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11

I found the Campbell Biology textbook to be quite comprehensive and approachable. I think many introductory biology courses use it. http://www.amazon.com/Campbell-Biology-Edition-Jane-Reece/dp/0321558235


11

A Biologist's guide to mathematical modeling in evolution and ecology (Otto) is a very good book that is presented for people that have a highschool (or sligthly higher) level in mathematics. It makes a good review about all subjects that are usually taught to first year students in Biology such as linear algebra for example. It is highly accessible and in ...


10

Some that just come to mind, in random order: One cannot skip reading: Richard Dawkins - The selfish gene And, obviously: Charles Darwin - The Origin of Species And, for those interested in the evolution of the brain (and its quirks): David J Linden - The Accidental Mind Oliver Sacks - The Man Who Mistook His Wife for a Hat Not very ...


9

@Remi.b's list is excellent, but it should also include Gillespie's Population Genetics: A Concise Guide.


7

A good recollection of the early days of micro and molecular biology is "The Eighth day of Creation" It covers the early use of e. coli, the discovery of phage, transcriptional elements and the impact that DNA structure had. It's very comprehensive and really useful if you are doing molecular biology today.


7

The stinging hairs (trichomes) of the common North American nettle (Urtica dioica) are sharp, pointed cells. These nucleated cells are embedded in a base of smaller epidermal cells. The shaft of the trichome is composed of silica. Upon touch, the tip breaks off, leaving a sharp tip similar to a hypodermic needle. The hollow trichome penetrates the skin, and ...


6

You either want a introductory book in evolutionary biology or a book that offers mathematical models of evolutionary processes. In my first class of evolutionary biology I had this textbook: Futuyama, Evolution I think it gives a good start to the field and offers a good overview of the difference subfields. If you think you already know enough about the ...


6

Unix and Perl to the Rescue by Keith Bradnam and Ian Korf is an excellent introductory book and guide for bioinformatics (Linux and Perl) in genomics. It includes exercises and starts with the very fundamentals. You will still need some basic understanding of genetics and biology though.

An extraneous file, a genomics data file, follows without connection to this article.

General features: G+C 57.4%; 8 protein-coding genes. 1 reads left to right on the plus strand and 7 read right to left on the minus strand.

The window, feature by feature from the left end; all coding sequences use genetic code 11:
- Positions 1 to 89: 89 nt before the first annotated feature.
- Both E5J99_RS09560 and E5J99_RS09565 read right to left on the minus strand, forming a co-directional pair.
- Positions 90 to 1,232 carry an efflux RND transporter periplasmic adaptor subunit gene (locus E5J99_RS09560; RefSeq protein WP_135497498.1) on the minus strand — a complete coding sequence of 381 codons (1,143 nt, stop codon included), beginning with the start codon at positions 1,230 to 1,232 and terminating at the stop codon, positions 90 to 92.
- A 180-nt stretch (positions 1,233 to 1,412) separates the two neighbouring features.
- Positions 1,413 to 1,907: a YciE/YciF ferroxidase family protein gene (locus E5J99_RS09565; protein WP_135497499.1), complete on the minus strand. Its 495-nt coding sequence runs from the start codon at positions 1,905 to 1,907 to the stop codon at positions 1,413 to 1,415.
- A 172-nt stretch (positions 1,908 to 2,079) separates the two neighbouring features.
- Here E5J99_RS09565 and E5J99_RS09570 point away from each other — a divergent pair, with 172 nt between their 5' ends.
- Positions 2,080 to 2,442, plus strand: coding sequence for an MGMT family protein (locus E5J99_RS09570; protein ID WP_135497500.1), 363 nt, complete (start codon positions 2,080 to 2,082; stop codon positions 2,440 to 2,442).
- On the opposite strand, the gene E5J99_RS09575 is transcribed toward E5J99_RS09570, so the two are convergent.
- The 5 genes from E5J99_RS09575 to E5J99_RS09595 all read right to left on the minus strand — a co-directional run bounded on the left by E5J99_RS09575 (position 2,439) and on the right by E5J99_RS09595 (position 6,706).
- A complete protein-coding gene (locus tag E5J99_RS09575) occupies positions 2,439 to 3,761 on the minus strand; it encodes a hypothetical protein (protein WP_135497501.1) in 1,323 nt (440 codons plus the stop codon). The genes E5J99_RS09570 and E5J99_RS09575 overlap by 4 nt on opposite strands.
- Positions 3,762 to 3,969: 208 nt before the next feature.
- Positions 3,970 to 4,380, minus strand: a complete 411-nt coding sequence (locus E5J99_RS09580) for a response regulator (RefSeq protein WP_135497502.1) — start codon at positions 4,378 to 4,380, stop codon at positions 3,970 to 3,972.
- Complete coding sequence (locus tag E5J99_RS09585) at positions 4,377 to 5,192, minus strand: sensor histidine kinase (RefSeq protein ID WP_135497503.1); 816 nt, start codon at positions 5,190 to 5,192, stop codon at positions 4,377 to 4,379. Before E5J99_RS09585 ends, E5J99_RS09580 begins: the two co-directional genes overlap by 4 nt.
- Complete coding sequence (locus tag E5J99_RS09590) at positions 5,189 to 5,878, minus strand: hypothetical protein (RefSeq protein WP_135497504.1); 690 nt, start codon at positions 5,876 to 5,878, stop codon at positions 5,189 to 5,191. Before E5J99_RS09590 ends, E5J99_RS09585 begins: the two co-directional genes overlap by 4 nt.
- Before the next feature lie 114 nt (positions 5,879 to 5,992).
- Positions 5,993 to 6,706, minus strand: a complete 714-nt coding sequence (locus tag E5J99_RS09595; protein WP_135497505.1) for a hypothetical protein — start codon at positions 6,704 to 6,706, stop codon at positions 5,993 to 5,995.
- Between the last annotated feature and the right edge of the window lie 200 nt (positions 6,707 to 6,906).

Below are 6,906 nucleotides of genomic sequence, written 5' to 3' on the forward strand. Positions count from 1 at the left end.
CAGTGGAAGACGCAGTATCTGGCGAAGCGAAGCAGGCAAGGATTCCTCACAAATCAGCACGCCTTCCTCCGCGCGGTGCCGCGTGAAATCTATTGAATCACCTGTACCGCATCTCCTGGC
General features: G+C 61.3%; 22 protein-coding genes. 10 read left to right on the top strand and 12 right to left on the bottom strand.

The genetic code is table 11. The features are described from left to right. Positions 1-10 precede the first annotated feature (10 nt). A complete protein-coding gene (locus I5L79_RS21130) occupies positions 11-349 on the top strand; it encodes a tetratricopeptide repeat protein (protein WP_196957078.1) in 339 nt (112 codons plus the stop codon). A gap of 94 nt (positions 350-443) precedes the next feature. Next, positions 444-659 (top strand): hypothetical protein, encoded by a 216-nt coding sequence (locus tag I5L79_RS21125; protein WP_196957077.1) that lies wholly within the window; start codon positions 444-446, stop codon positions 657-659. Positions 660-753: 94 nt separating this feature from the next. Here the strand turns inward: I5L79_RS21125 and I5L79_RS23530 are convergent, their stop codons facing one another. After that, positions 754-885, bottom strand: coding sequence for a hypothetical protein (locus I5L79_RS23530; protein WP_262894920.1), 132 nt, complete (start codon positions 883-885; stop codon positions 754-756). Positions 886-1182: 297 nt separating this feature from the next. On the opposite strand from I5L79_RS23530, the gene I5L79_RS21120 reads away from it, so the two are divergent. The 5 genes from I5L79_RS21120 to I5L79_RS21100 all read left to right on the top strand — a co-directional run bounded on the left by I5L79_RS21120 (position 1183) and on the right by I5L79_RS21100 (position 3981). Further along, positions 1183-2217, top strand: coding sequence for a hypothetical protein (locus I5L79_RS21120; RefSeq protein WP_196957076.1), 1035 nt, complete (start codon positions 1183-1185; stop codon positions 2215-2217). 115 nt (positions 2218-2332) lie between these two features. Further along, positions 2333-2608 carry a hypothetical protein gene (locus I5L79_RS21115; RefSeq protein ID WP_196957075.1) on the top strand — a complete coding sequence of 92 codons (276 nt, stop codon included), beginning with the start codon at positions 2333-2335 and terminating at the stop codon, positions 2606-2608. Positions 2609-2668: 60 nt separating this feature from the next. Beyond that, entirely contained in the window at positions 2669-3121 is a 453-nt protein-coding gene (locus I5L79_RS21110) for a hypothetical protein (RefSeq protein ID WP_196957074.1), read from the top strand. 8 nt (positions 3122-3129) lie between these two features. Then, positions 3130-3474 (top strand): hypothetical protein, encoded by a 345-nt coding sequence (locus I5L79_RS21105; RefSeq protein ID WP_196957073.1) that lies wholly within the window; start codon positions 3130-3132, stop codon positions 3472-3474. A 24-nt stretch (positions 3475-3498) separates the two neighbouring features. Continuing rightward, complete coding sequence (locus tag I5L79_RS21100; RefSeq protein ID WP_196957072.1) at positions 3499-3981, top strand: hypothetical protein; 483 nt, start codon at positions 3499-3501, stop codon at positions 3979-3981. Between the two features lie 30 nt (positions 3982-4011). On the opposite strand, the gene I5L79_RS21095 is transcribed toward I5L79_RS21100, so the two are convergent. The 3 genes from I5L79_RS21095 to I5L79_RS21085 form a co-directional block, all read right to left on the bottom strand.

5

You should check out Richard Dawkins' book The Greatest Show on Earth: The Evidence for Evolution It does focus heavily on evolution but it is an amazing book on biology in general. He covers a wide rage of other topics, from how birds flock so elegantly to dating fossils using dendrochronology. The chapter on embryology is fascinating.


5

There are tons of books and it is quite hard to find one that gives such a broad overview. Here is a book that basically covered the first year of my Bachelor degree in biology. I am not sure it would be very stimulating though! If there is a specific branch of biology that interests you, let us know we'll be able to give you a better advice. As a math ...


5

I would recommend The selfish gene by Richard Dawkins. It is targeted at a scientifically interested audience, but well written and recognized by the scientific community. http://amzn.com/0199291152


5

It doesn't have very many reviews, but The Epic History of Biology sounds like it's perfect. Flipping through the first chapter in the preview, it doesn't seem overly technical in any way, so secondary school-level knowledge is probably enough. If your associates have absolutely no biology experience, perhaps a run through a popular press book would ...


5

Where I studied, every undergrad read Campbell Biology. You can start it as a non-specialist but you will not be one at the end..


5

Beginning Perl for Bioinformatics by Jim Tisdall http://shop.oreilly.com is quite good, in my opinion, and his sequel, Mastering Perl for Bioinformatics is also great. The focus is largely, but not exclusively genomics.


4

A fantastic book that covers the evolution of modern science since the Renaissance (including a great deal of biology) is The Scientists by John Gribbin. I found that by focusing on the people doing the science in the context of the society in which they lived, I got a much better understanding for why early scientists thought the way they did and researched ...


4

MathsBio is quite a large field. It is an interdisciplinary branch having utility in a lot of branches in biology like biophysics, biomedical, genetics and molecular biology. Applied Mathematics is generally used in modelling and understanding biological phenomena where we have to deal with large amount of data, for example the use of graph theory for ...


4